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Thousands drop from election register

Chloe Farand reports EXCLUSIVELY

MORE than 22,000 people dropped off the electoral roll in Cardiff in the last year, after a change in the registration system.

Previously, the head of the household had to register all other residents who were eligible to vote. But in June 2014, the Government introduced an individual registration system, which requires voters to register themselves.The highest number of voters dropped off the register in the Cardiff Central constituency.

In December 2010, there were 244,090 registered voters

In December 2010, there were 244,090 registered voters

A Freedom of Information request revealed nearly 12,000 people who disappeared from the electoral roll in Cardiff between March 2014 and February 2015 were registered in the Cardiff Central wards of Adamsdown, Cathays, Cyncoed, Pentwyn and Plasnewydd.

Given the the winning margin in the last election was only around 4,000 votes, this represents a significant proportion of the population. In Cathays alone, 5,929 people, 26 per cent of the fall in registered Cardiff voters, were no longer on the electoral roll.

In Plasnewydd, the number of registered voters slumped by 15 per cent, or 3,085 people, and in Adamsdown there was a decrease of just over 10 per cent, which is 1,687 people.

This sudden drop is widely attributed to a change in the electoral registration system. Those who registered under the previous system, and stayed at the same address, will not be removed from the register until after the May election. But of students and young professionals, who can change address frequently, are directly affected by the change.

If younger voters have been primarily affected by the change of legislation, those older than 65 may be the next age group to fall off the electoral roll. Respectively, 6.3 per cent and 6.9 per cent of Adamsdown and Plasnewydd residents are over the age of 65 and are less likely to have an internet connection to register online.

Now, just 241,371are registered

Now, just 241,371are registered

Chris Weaver, Cathays Councillor, warned: “By next year, everyone will have to have to register through the new procedure, even if people haven’t changed their address. That is when we will see another wave of people dropping off the register.”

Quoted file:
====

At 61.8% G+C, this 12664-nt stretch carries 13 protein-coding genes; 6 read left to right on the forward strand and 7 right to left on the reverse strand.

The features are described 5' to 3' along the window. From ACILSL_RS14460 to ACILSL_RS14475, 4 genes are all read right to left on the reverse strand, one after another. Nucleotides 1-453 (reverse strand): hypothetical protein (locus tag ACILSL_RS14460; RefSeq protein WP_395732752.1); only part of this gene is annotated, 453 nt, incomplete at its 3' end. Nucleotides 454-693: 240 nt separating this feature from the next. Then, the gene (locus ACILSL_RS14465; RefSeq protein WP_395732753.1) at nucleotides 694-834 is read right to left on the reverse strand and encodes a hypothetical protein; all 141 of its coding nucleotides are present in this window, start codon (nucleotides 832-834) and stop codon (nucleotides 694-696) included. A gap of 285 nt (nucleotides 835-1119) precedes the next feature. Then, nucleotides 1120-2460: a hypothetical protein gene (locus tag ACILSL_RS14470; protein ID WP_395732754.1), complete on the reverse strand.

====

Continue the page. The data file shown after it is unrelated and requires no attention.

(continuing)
The number of people registered to vote in Cardiff Central is 16 per cent lower than in 2010, without taking into account population growth. The Lib Dems won the seat with a 4,576 majority in 2010. So the fall of 8,459 people registered to vote in the constituency could make a significant difference in the upcoming election.

Jo Stevens, Labour parliamentary candidate for Cardiff Central, said: “Despite warnings from Labour that rushing the implementation of individual voter registration would disenfranchise millions of people, the Lib Dem and Tory government have recklessly carried on.”

Jenny Willott, Lib Dem MP for Cardiff Central, has not commented on the issue.

Yesterday afternoon, activists from Hope Not Hate, gathered in front of the City Hall, to warn young people in Cardiff about the importance of voting.

Protesters gathered outside City Hall in Cardiff

Hope Not Hate activists gathered outside City Hall in Cardiff

Tom Godwin, 25, South Wales Organiser for Hope Not Hate’s Together project, said: “Over 23,000 people have fallen off the electoral register in Cardiff, and the majority of them are students.This is the biggest act of disenfranchisement in a generation, and it comes ahead of the most important and unpredictable General Election of our lifetime. We know that if we do not speak, others will do so for us.”

Elliot Howells, President of Cardiff University’s Student Union, has led a campaign to encourage students to register. He said: ”There’s no doubt that the change in the system has had a negative effect on the student body. Whereas previously, all halls of residence would be added at once, students now have to individually register causing a significant fall in registration numbers.”

Richard Hopkin, the Conservative MP candidate for Cardiff Central said: “The changes introduced by the Coalition Government brought in the Individual Electoral Registration system (IER) which replaced the old Household Electoral Registration system in order to make the process of registration more convenient and more secure. ”

“We want to see everyone engaged in the democratic process and are working hard to encourage everyone to register.”

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